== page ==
The Ministry of Business, Innovation and Employment have distributed a statement on behalf of Government Cybersecurity Agency CERT NZ warning that there has been a surge of sophisticated malware attacks impacting everyday New Zealand as well as organisations of all sizes.

CERT NZ indicate they have received intelligence from one of its international partners that approximately 800 New Zealanders have been affected by this malware.

The attacks typically consist of a combination of malware – starting Emotet – which infects computer systems when a person clicks through a malicious email (known as a phishing attack). In many cases the computer will then be controlled remotely by cyber criminals and ultimately deliver a payload like Ryuk which blocks access to an organisations precious data.

Other functions of the malware includes the transmission of the malware to all the contacts in your address via email.

“The tricky thing is these malicious emails often don’t come from spam email addresses, which is usually a sign that an email is suspicious,” says CERT NZ’s Deputy Director, Declan Ingram.

Ingram continues, “As the cyber attacker has access to someone’s contact list, the email is sent from a person you know and could even be interspersed into an email conversation thread you’re having with them, making them hard to identify. That’s why it’s extremely important to have up-to-date antivirus software on your computer.

“It’s also worthwhile picking up the phone if you receive an email out of blue from someone you know which contains a web link on or attachment to double check if it’s the real deal.”

Paul Spain, Chief Executive and Futurist at Gorilla Technology highlights that this type of malware can lead to damage that will ultimately destroy some organisations and lead to heavy recovery costs for others. International evidence indicates recovery costs of over US$1million is not out of the question.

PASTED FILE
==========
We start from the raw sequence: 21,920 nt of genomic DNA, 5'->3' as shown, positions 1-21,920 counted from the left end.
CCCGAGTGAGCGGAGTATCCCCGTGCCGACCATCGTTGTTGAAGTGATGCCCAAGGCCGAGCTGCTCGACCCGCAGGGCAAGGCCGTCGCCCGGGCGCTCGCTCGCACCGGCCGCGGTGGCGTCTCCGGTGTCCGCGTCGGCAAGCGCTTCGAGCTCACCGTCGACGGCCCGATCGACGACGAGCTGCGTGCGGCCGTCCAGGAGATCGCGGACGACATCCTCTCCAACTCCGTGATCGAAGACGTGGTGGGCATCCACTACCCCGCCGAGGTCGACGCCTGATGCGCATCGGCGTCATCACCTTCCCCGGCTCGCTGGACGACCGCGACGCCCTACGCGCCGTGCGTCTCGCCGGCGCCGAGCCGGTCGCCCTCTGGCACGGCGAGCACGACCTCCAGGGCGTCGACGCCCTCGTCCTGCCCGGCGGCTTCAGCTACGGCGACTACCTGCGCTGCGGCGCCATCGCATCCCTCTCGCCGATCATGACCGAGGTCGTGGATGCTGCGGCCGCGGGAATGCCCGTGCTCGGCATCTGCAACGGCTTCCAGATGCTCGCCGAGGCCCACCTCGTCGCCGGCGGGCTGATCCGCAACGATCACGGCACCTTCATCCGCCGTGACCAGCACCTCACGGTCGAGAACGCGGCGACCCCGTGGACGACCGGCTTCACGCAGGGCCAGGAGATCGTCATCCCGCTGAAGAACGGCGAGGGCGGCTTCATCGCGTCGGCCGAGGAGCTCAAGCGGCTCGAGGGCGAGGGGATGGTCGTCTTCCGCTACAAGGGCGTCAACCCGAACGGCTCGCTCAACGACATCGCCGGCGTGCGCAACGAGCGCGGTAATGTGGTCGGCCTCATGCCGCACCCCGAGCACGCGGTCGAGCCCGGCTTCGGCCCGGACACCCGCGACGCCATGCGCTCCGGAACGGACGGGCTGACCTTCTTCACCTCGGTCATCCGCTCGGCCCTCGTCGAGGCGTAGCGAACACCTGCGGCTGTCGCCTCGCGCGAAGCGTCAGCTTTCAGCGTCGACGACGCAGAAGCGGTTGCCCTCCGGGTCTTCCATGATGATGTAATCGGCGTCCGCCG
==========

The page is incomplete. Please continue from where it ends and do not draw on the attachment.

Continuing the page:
“As a country, we can’t afford to be complacent about cyber security. Computer viruses and malware should be compared to COVID-19 – except as a country, there is no quarantine barrier between us and the rest of the world. Every organisation that is connected to the internet is at a high level of risk if they haven’t put in place adequate protection mechanisms” says Spain.

Whilst there’s no 5 minute fix for cyber risks, here are four things that Spain advises every organisation should be ensuring are in place right now:

1. Cyber Awareness Training

Ongoing training of all staff in what to look out for and how to avoid being tricked by a malicious email or other tricks from cyber criminals will be helpful in reducing risk.

2. Phishing Testing

Carrying out regular ‘phishing testing’ exercises which involve sending staff emails that are very close to those send by cyber criminals. These exercises help educate staff – and highlight areas where additional training needs to be focussed.

3. Multifactor authentication

Putting in place multifactor authentication across key systems is another key to keeping systems protected. Similar mechanisms have been in place for many years to protect bank accounts.

4. Software Updates

Whilst most organisations understand the importance of backups and antivirus software, there are still a surprising number who do not ensure all computers have their software kept up-to-date. This is critical in avoiding unnecessary risks.

Finally, Spain advises that organisations who are unsure of their risk profile from a Cyber Security perspective should engage in an audit to find out where they are what they need to do to reduce cyber risk.